Why does one blood cell spend its lifetime fighting infection while another concentrates on clotting?
Kelly McNagny and Sarah Townsend, two researchers at UBC's Biomedical Research Centre (BRC) are working together to find out.
They're collaborating on a study of the molecular mechanics of stem cells, the single precursor cell that produces the wide variety of mature cells found in blood, each with its own function.
"Knowing how to trigger the production of specific cells could allow us to correct the imbalances that result from diseases or even from toxic therapies such as chemotherapy," says Medical Genetics Asst. Prof. McNagny, who joined the BRCin 1998 from the European Molecular Biology Lab in Heidelberg, Germany.
Stem cells produce at least six types of cells: oxygen-carrying red blood cells; platelets that help blood coagulate; granulocytes that poison bacteria and parasites with toxic chemicals; macrophages that attack and consume infected cells; and T-cells and B-cells that help the body defend itself from infection.
Normal stem cells, also called progenitors, are rare--only one exists in 100,000 cells--and that makes them hard to find, track and study.
That's where immunologist Sarah Townsend comes in.
An expert in ultra-high sensitivity cell sorting recently recruited from California's Stanford University, she has founded UBC's Multi-user Flow Cytometry Facility at the BRC. It recently installed a cell sorter that can scan and analyse up to 25,000 cells per second. The instrument then picks out rare cells that have been tagged by a fluorescent marker and purifies them into a population that can be studied.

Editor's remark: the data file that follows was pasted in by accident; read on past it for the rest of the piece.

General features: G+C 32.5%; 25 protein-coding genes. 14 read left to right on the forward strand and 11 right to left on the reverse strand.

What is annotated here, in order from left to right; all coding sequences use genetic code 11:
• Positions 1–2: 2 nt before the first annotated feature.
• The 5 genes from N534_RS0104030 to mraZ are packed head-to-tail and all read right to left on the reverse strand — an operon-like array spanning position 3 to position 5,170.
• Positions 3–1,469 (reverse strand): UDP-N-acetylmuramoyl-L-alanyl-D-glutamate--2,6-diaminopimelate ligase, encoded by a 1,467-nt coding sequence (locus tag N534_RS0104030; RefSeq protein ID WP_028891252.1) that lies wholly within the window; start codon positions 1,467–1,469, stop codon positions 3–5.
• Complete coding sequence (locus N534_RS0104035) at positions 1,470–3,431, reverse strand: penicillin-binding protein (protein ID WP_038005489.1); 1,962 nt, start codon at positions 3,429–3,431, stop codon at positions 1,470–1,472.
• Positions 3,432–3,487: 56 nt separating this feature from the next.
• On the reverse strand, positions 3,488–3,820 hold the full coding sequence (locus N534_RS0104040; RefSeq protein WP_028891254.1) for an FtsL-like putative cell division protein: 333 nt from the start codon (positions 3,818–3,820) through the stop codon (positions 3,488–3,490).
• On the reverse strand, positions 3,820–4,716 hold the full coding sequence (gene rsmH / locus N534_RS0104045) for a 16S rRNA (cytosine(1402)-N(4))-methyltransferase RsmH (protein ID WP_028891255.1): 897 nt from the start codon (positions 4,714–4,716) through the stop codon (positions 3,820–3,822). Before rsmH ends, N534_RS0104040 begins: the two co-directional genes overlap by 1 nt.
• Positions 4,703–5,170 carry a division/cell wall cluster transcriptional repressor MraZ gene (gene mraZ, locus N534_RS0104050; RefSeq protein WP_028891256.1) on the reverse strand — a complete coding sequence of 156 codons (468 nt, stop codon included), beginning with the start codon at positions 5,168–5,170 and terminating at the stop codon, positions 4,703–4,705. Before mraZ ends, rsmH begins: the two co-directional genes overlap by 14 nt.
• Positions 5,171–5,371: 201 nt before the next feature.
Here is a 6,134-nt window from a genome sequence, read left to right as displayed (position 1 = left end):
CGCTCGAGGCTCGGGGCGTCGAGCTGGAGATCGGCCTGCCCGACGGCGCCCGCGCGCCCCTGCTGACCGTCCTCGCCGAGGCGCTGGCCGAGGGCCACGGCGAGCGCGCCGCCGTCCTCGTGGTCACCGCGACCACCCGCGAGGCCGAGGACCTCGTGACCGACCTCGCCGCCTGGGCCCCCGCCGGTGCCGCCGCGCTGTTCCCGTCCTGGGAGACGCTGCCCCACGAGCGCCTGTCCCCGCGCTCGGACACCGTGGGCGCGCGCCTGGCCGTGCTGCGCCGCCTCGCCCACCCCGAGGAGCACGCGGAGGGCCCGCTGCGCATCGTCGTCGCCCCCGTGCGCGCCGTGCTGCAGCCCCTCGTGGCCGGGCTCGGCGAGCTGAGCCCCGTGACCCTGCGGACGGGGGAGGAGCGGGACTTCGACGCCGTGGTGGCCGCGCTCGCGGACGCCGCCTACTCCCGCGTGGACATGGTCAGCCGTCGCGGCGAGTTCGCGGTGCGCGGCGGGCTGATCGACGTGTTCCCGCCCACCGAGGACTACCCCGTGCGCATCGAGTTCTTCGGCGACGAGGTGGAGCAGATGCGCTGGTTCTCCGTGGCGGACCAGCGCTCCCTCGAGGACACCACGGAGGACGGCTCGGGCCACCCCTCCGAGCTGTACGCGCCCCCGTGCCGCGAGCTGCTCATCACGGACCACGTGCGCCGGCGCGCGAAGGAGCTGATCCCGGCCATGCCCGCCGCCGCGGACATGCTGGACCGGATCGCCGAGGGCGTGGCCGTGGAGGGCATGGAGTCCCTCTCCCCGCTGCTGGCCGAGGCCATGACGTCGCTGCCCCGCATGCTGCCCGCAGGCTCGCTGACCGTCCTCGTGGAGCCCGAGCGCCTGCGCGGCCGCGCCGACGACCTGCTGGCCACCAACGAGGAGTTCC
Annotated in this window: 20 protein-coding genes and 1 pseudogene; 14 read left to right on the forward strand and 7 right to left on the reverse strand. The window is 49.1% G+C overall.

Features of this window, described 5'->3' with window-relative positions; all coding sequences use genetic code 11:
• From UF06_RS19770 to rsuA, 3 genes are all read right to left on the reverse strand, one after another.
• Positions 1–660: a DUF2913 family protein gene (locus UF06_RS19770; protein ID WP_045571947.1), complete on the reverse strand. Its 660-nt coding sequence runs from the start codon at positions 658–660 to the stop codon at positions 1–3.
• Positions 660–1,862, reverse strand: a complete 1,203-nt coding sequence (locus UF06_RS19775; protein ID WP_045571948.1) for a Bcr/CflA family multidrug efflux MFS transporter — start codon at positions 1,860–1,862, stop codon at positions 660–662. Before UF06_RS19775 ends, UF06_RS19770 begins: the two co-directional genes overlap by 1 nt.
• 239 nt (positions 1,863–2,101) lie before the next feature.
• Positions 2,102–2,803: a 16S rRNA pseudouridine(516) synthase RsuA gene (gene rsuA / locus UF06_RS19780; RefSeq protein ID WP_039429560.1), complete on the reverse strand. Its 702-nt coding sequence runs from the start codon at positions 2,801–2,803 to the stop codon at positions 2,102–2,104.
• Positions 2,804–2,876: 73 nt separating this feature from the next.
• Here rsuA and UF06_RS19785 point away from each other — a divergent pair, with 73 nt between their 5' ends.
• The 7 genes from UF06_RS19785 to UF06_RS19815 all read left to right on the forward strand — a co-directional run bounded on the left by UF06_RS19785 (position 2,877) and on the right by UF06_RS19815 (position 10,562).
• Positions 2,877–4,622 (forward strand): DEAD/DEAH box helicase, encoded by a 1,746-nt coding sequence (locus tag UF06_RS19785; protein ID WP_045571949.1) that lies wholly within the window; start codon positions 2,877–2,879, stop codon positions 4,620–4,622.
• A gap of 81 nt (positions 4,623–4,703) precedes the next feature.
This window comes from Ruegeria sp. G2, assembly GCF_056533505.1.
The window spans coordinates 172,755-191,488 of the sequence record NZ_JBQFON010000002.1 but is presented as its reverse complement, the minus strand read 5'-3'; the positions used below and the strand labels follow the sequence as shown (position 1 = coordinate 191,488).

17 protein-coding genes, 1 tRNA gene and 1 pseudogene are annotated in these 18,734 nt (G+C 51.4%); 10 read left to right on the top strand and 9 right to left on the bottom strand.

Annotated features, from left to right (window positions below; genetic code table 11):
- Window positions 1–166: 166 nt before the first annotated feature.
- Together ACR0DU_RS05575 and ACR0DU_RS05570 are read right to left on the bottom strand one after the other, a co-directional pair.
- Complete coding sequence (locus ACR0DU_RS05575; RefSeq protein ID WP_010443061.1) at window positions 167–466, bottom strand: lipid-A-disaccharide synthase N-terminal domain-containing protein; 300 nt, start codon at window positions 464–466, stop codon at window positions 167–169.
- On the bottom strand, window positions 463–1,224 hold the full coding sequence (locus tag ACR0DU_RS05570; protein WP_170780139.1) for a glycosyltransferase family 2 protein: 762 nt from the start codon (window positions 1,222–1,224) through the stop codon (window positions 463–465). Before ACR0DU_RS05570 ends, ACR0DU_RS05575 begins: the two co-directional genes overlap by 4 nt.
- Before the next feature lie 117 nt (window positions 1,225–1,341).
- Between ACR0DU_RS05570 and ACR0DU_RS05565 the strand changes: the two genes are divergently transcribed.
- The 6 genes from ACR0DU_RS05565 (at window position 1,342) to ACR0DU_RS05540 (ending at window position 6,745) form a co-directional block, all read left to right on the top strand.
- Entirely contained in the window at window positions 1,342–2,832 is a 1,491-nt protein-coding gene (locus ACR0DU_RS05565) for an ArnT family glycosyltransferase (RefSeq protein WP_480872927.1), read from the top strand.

The cell sorter is a key part of the multi-user facility, which is used by biologists across campus in disciplines ranging from forestry to pathology. "This instrument is probably the best in Western Canada--it allows us to do cutting edge science here at UBC," says Townsend, an assistant professor of Medical Genetics. "With it, we can find an individual cell, see what it does, where it goes and what genes it expresses."
Townsend is helping McNagny examine MEP21, a molecule that he discovered which can be used as a new marker to sort stem cells.
MEP21 closely resembles another molecule called CD34 that has been used for more than a decade to identify human stem cells in bone marrow and blood. With McNagny's identification of MEP21, scientists now have two independent markers to help them track down stem cells.
In studying MEP21 for its use as a potential marker, McNagny has learned that it may serve as "molecular Teflon" that makes cells more mobile.
McNagny's lab has found that a strain of mice with mutations in the MEP21 gene have a birth defect where tissues of the intestine stick too tightly to the abdominal wall.
This closely resembles a life-threatening birth defect that affects one in 6,000 human babies and McNagny's work may provide insights into new therapies for treating this defect. The protein may also be useful in treating thrombosis where cells are overly sticky and bind to form blood clots.